RUMFORD — Nearly 10 months after former Town Manager Linda-Jean Briggs filed a federal lawsuit against the town and its five selectmen claiming her civil rights were violated when she was suspended and ultimately terminated without cause, the town has responded.

Following motions to dismiss and motions to extend time, the town filed its answer to Briggs’ complaint in U.S. District Court in mid-October, denying the wrongful termination, saying Briggs’ own “conduct was the sole or a contributing cause” to that action.

Briggs is seeking back pay for lost wages and benefits, forward pay for the unserved portion of her contract, plus damages and reimbursement of her attorney’s fees.

When she was terminated, according to court records, the town cut her a severance check for $40,999. She has not cashed the check.

Briggs was hired as Rumford’s town manager in June 2018 and signed a three-year contract with an annual salary of $82,000, with a 2% increase built into her first and second year anniversaries, with a potential for another 1% increase in the second year if she received a good evaluation from selectmen.

Under the terms of the contract, if terminated without cause, she is entitled to six months severance, or $41,000.


Selectmen Christopher Brennick, Michael Peter Chase, Mark N. Belanger, James Windover and James Theriault each signed the contract, and all five are named in Briggs’ lawsuit as defendants.

In response to a Freedom of Access Act request sent by the Sun Journal to Rumford in August seeking access to any disciplinary action taken against Briggs during her employment, acting Town Manager Scott Cole replied there were no disciplinary actions taken, and instead provided agendas and minutes of meetings held in late 2018 and early 2019 detailing public discussion and executive sessions about Briggs’ employment.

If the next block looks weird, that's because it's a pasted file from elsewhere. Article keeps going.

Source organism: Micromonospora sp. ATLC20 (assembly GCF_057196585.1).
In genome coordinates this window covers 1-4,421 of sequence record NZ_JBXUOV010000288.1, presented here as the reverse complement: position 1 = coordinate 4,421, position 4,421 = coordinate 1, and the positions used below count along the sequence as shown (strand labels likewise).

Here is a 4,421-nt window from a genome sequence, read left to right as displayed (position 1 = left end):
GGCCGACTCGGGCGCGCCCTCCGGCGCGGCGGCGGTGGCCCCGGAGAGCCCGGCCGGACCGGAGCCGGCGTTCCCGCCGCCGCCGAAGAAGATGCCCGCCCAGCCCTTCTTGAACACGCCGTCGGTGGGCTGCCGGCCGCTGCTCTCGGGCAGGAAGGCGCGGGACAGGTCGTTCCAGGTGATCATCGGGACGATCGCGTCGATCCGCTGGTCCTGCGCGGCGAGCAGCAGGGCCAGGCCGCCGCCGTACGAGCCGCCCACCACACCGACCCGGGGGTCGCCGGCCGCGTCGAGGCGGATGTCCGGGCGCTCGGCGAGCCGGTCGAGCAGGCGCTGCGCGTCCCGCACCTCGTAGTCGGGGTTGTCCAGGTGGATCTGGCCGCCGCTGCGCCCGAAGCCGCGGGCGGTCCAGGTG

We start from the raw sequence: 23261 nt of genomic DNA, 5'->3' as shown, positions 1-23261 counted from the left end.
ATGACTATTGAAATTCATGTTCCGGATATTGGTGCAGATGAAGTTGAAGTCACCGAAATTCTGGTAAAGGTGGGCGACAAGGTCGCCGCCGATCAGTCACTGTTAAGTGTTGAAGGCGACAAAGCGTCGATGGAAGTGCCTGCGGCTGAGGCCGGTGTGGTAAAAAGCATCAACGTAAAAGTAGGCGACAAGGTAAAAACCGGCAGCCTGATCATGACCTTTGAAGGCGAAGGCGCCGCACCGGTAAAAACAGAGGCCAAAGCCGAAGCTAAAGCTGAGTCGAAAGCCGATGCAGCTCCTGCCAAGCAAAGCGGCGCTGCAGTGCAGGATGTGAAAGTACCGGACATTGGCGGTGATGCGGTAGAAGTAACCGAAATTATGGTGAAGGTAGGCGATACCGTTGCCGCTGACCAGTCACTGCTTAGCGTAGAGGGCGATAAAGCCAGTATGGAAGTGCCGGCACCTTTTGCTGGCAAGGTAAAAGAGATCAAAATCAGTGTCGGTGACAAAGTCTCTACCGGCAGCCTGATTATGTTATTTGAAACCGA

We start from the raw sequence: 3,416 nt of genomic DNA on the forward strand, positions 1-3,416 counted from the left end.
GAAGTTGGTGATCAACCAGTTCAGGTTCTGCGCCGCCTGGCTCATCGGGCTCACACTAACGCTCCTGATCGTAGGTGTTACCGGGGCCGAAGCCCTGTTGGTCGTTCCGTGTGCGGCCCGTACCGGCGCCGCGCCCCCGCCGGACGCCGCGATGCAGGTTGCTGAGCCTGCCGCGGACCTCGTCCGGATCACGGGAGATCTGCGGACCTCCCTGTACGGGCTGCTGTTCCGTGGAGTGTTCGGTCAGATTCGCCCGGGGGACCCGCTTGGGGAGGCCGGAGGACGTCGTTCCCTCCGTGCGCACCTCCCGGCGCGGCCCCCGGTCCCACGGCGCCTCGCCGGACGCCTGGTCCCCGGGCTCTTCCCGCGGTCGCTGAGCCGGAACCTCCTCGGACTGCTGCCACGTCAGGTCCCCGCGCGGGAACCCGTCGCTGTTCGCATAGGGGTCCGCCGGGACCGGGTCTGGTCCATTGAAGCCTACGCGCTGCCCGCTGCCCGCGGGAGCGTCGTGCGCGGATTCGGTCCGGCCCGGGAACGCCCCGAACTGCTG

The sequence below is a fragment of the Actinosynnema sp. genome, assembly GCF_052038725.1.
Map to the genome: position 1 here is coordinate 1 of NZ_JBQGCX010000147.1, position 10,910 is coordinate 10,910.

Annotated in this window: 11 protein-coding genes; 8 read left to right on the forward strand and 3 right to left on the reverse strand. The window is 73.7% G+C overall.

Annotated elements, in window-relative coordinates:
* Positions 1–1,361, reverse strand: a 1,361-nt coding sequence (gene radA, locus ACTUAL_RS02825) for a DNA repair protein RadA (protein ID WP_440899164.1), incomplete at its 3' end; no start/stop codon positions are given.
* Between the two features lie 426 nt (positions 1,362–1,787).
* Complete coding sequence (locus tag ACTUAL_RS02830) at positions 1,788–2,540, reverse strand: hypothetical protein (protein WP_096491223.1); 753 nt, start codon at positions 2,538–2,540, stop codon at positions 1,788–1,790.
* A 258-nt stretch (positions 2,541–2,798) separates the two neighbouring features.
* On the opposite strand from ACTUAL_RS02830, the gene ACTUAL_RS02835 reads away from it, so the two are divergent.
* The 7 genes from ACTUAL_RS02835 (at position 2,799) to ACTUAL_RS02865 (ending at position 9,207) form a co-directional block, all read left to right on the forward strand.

Briggs was suspended with pay on Dec. 14, 2018, by a vote of the board, and was terminated Jan. 2 by board vote based on the “no cause” termination clause in her contract.

At the start of the Dec. 14 emergency executive session, Briggs said she was given less than 24 hours notice and because she was the only person invited to the session to discuss a “personnel matter,” she knew the meeting was about her and asked the board to consider postponing until she could hire a lawyer. The board agreed to postpone a formal hearing, but voted to go into executive session to discuss her employment.

When selectmen emerged from that hourlong session, they voted to suspend Briggs with pay pending her hiring a lawyer to attend a hearing, according to meeting minutes.

Michael Peter Chase, who is vice chairman of the board, opposed the action, saying the town manager had not committed any crime or anything that warranted suspension, and that conflicts with the board were over communication issues “which can be worked on and rectified.” Chase said he didn’t feel the board was willing to work with Briggs to improve communications, and opposed her reprimand.


Police Chief Stacy Carter, who is retiring next month, spoke on Briggs’ behalf, arguing “she had gone above and beyond getting departments to work together, running very smoothly in her tenure. He went on to say that this is the first time in many years that the town is actually moving forward,” according to the meeting minutes, and urged the board to be cautious.

Five other people spoke in support of Briggs, including Peggy Collette, who said she thought losing Briggs would “be an incredible injustice to the town and this area.”

The board met three days later to appoint an interim town manager, selecting Carter for the post. Carter accepted it as a short-term appointment.